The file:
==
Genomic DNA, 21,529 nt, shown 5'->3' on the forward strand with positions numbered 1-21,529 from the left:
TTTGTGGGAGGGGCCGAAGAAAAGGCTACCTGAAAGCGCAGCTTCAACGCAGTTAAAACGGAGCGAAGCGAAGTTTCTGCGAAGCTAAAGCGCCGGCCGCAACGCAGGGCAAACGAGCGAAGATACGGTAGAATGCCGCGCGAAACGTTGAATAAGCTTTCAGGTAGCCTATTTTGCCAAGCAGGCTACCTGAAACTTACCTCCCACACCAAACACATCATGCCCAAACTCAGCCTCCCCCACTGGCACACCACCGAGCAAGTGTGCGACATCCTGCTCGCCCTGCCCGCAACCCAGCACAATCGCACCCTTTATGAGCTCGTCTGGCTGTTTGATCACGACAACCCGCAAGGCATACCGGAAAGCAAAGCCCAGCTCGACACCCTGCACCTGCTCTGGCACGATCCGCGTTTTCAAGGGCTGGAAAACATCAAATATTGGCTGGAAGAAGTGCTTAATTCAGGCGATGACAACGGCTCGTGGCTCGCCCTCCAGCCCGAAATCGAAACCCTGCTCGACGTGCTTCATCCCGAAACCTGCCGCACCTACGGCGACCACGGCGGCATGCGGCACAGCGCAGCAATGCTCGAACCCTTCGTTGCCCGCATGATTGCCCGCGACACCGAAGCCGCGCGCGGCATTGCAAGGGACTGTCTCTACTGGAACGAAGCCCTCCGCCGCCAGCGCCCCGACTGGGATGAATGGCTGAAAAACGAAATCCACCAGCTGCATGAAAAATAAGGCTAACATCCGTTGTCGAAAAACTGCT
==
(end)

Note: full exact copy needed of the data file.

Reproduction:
Genomic DNA, 21,529 nt, shown 5'->3' on the forward strand with positions numbered 1-21,529 from the left:
TTTGTGGGAGGGGCCGAAGAAAAGGCTACCTGAAAGCGCAGCTTCAACGCAGTTAAAACGGAGCGAAGCGAAGTTTCTGCGAAGCTAAAGCGCCGGCCGCAACGCAGGGCAAACGAGCGAAGATACGGTAGAATGCCGCGCGAAACGTTGAATAAGCTTTCAGGTAGCCTATTTTGCCAAGCAGGCTACCTGAAACTTACCTCCCACACCAAACACATCATGCCCAAACTCAGCCTCCCCCACTGGCACACCACCGAGCAAGTGTGCGACATCCTGCTCGCCCTGCCCGCAACCCAGCACAATCGCACCCTTTATGAGCTCGTCTGGCTGTTTGATCACGACAACCCGCAAGGCATACCGGAAAGCAAAGCCCAGCTCGACACCCTGCACCTGCTCTGGCACGATCCGCGTTTTCAAGGGCTGGAAAACATCAAATATTGGCTGGAAGAAGTGCTTAATTCAGGCGATGACAACGGCTCGTGGCTCGCCCTCCAGCCCGAAATCGAAACCCTGCTCGACGTGCTTCATCCCGAAACCTGCCGCACCTACGGCGACCACGGCGGCATGCGGCACAGCGCAGCAATGCTCGAACCCTTCGTTGCCCGCATGATTGCCCGCGACACCGAAGCCGCGCGCGGCATTGCAAGGGACTGTCTCTACTGGAACGAAGCCCTCCGCCGCCAGCGCCCCGACTGGGATGAATGGCTGAAAAACGAAATCCACCAGCTGCATGAAAAATAAGGCTAACATCCGTTGTCGAAAAACTGCT